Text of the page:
Thread Mills, The History of Paisley's Thread Mills, World War II

World War II

The Second World War brought new changes to the thread industry in Paisley. In order to assist with the war effort, thread production became a reserved industry.  The government deemed thread to be of high importance, especially as it was used in a whole range of products including uniforms, tents, even sandbags. This led to changes in the way people worked at the mills too. One of the most enduring memories of those who lived through the Second World War was the night time ‘blackouts’. Given the bombing raids that were carried out by the German air force, it was deemed essential that no lights were on display at night, in order to make it more difficult for planes to find their targets. The thread mills at Anchor and Ferguslie would have been important targets for German bombers, and people who worked in the mills at this time remember the strict rules that were put in place to prevent them from being bombed. All windows were blacked out by special blinds, and watchmen would keep a close eye on this practice at both sites in order to maintain the cover of darkness. Any chink of light could be disastrous. And the fact that the mills were operating at night was itself a relative novelty. Given the importance of thread production, it had been decided that the mills would be in operation day and night. This meant that a new nightshift was put in place at the mills. New shift patterns were not the only change. Given the need for 24 hour production, and the fact that many young men were being conscripted for the war effort, the role of women became even more important. The war provided an opportunity for women. While the female workforce has always been dominant in the thread mills, it had been customary for women to leave their job after marriage, although this was not always the case. With war, these cultural restrictions were relaxed, while the women themselves saw this as not only an opportunity for income, but also a means of directly assisting in the war effort. The end of the war in 1945 brought great relief to the people of Paisley and a sense of pride at their efforts in supplying the troops. It also meant that the opportunities that women experienced during the war were once again restricted.  Elisabeth Gardiner worked in the mills at this time, and she remembers that the returning men needed jobs: “well when the men come home, they come home from the war, they had to get jobs, and then all the women who had worked through that war had, they had to go.”Another respondent, Emily Brown, worked as a ‘tenter’ in the Anchor site during the war.  She vividly remembers her experiences as a nightshift worker in the mill, the sense of freedom that she enjoyed, and also the tiring nature of the work. Sometimes, she was tired because she and the other girls had been dancing in the evening before they went to work! Most of all, she recollected the close bonds and camaraderie that she felt with her fellow workers. On the night that Victory in Europe was announced, Emily remembers her foreman informing all of the workers of the news:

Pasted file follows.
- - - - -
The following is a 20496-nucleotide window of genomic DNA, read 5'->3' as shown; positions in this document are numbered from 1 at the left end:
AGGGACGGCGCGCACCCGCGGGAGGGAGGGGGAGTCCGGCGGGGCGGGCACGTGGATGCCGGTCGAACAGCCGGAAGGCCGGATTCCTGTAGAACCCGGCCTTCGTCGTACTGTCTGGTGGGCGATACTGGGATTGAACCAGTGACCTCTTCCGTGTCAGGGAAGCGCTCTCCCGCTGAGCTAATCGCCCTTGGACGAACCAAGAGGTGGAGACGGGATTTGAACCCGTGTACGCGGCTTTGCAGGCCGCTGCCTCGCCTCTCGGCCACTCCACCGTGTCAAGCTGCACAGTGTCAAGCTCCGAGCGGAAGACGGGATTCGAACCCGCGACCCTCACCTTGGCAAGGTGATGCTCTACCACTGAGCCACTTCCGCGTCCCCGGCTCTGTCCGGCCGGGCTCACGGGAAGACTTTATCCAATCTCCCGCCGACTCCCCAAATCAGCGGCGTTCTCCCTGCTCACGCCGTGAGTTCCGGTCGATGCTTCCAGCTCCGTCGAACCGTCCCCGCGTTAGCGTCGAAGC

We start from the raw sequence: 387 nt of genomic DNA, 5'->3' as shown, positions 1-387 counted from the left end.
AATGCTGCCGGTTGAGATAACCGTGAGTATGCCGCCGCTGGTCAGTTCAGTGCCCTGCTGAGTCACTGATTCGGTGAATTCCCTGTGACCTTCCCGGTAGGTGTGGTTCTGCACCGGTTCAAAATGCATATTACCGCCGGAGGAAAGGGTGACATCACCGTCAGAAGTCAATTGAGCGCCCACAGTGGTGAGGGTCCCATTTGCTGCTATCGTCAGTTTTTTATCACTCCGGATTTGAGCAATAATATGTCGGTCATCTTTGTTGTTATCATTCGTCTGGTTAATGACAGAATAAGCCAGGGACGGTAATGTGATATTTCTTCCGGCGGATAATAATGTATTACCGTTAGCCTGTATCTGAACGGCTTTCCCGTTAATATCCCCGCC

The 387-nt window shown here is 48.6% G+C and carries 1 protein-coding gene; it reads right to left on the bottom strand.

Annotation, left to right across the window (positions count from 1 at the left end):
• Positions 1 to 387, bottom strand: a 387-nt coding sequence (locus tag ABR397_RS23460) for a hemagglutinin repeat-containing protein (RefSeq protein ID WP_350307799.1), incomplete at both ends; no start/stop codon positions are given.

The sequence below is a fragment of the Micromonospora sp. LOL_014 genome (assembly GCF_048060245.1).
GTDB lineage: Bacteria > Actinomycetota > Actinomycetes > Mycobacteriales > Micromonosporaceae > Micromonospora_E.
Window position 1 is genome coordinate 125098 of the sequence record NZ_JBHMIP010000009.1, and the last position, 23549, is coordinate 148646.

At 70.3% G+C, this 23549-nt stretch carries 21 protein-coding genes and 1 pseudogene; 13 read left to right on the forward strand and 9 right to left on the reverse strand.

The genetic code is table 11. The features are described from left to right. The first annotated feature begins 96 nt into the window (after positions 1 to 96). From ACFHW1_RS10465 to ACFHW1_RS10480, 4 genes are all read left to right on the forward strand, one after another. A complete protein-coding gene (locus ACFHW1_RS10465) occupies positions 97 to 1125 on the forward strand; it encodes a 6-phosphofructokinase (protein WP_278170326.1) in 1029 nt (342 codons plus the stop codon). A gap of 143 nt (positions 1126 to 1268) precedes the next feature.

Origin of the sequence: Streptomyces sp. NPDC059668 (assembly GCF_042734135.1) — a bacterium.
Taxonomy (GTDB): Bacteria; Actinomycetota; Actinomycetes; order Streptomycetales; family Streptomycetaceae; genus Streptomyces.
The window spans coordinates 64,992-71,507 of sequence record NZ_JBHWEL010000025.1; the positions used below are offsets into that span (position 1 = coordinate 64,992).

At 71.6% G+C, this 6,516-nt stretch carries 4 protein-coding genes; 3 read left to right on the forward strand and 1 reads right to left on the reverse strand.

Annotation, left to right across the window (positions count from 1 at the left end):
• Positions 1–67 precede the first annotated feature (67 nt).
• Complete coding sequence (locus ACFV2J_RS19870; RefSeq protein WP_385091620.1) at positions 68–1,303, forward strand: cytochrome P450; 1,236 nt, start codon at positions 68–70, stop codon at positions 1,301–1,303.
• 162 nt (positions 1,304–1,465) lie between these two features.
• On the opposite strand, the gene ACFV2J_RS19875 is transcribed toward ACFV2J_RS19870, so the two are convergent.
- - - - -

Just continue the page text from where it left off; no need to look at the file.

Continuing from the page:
“On V.E. night, that was, Victory over Europe, we were still working. And the foreman had got a message, that that was that part of the war, great celebration. We were working, so we had to do were shift, but, some of us come over to the Mile End, and an old lady shone her torch out her kitchen window, and we come over to the Mile End, and we disappeared to the town hall, and it was an accordion player, you called them, ‘Will Star’, playing the accordion, and we had, a good dance. And then we decided we’d go back to the mill, whereas the foreman was wringing his hands in agony, ‘where were we?’ “
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Strathclyde Oral History Centre

Working with heritage professionals from the Scottish Oral History Centre, University of Strathclyde, the Paisley People’s Archive is creating an accessible and user-friendly oral history archive of Paisley's rich industrial past.
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